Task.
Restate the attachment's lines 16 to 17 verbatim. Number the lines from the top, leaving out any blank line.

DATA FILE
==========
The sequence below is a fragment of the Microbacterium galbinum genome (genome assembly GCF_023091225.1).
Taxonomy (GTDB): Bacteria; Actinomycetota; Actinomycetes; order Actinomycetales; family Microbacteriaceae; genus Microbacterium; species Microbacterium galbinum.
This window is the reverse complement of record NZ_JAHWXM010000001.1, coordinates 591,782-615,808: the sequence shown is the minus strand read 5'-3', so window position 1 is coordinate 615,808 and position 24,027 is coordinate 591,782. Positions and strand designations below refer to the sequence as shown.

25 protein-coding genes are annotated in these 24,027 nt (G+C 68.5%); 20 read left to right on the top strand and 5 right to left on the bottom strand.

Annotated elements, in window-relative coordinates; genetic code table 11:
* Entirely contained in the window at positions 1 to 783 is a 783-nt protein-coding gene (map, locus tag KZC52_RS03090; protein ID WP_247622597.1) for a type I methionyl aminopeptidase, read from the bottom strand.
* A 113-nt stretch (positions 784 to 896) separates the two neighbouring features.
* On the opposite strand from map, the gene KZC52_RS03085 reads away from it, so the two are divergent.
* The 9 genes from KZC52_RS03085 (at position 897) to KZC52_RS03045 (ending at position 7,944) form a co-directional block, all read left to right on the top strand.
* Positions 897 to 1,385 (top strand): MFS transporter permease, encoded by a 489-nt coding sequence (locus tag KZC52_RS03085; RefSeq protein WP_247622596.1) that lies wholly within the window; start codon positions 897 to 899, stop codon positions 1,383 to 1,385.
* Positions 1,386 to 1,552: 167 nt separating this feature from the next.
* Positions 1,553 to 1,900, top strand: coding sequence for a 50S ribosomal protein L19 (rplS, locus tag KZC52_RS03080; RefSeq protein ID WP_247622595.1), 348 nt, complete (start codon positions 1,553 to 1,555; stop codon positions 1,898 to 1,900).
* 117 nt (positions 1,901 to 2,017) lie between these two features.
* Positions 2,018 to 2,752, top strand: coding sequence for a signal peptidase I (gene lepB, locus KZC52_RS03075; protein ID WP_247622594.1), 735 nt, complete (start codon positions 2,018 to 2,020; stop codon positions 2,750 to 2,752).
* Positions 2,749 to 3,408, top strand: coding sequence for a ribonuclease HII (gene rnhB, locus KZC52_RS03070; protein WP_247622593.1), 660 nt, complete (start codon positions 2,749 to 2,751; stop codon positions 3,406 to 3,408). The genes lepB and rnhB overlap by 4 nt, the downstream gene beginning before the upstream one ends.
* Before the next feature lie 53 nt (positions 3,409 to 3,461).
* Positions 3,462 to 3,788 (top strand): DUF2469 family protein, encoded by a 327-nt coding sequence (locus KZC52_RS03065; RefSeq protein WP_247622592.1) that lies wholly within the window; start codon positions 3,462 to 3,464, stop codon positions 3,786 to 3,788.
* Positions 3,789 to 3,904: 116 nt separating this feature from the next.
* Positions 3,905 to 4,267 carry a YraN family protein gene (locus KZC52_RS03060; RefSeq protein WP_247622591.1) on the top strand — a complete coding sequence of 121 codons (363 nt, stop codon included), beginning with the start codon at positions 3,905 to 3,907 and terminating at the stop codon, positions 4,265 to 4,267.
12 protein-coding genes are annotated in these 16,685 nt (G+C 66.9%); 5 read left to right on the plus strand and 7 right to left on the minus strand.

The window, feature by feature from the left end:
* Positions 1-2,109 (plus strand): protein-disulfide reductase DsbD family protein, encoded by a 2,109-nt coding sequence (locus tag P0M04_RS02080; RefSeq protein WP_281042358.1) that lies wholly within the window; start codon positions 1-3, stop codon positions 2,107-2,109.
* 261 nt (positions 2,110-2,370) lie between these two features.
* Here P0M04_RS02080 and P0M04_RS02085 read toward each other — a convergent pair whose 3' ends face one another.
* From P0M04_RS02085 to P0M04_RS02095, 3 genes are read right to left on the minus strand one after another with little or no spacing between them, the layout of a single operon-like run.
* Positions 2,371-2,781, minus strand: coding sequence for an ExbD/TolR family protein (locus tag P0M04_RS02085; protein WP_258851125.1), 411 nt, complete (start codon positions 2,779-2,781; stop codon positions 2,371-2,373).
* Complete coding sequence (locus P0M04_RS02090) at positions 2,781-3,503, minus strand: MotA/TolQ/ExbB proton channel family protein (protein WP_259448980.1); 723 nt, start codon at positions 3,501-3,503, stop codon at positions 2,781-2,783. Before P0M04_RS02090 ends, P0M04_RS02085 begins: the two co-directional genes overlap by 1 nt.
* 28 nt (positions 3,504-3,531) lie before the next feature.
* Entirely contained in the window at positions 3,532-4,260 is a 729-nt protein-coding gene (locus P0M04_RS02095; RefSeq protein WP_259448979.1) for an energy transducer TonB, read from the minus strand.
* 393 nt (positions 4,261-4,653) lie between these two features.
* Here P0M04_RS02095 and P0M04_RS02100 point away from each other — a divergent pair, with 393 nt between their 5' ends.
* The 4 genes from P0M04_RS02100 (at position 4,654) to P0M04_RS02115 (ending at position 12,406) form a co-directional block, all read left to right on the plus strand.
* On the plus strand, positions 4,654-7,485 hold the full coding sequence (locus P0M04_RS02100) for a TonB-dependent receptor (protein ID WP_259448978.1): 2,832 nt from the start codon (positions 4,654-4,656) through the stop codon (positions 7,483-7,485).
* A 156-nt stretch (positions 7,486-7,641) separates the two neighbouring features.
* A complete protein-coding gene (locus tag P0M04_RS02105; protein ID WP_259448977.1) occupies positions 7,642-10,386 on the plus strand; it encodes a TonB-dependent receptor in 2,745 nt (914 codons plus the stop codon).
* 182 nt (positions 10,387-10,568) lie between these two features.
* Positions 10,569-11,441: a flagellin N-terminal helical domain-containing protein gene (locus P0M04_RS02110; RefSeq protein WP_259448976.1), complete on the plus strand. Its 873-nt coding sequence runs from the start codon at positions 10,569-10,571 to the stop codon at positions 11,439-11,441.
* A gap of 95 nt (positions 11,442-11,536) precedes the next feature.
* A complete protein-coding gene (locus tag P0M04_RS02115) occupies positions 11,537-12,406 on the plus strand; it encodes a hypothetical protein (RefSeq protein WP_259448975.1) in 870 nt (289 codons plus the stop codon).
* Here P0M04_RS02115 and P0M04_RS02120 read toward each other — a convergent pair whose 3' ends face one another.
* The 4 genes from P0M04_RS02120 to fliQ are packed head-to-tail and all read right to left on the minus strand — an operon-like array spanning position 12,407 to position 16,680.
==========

* Before the next feature lie 53 nt (positions 3,409 to 3,461).
* Positions 3,462 to 3,788 (top strand): DUF2469 family protein, encoded by a 327-nt coding sequence (locus KZC52_RS03065; RefSeq protein WP_247622592.1) that lies wholly within the window; start codon positions 3,462 to 3,464, stop codon positions 3,786 to 3,788.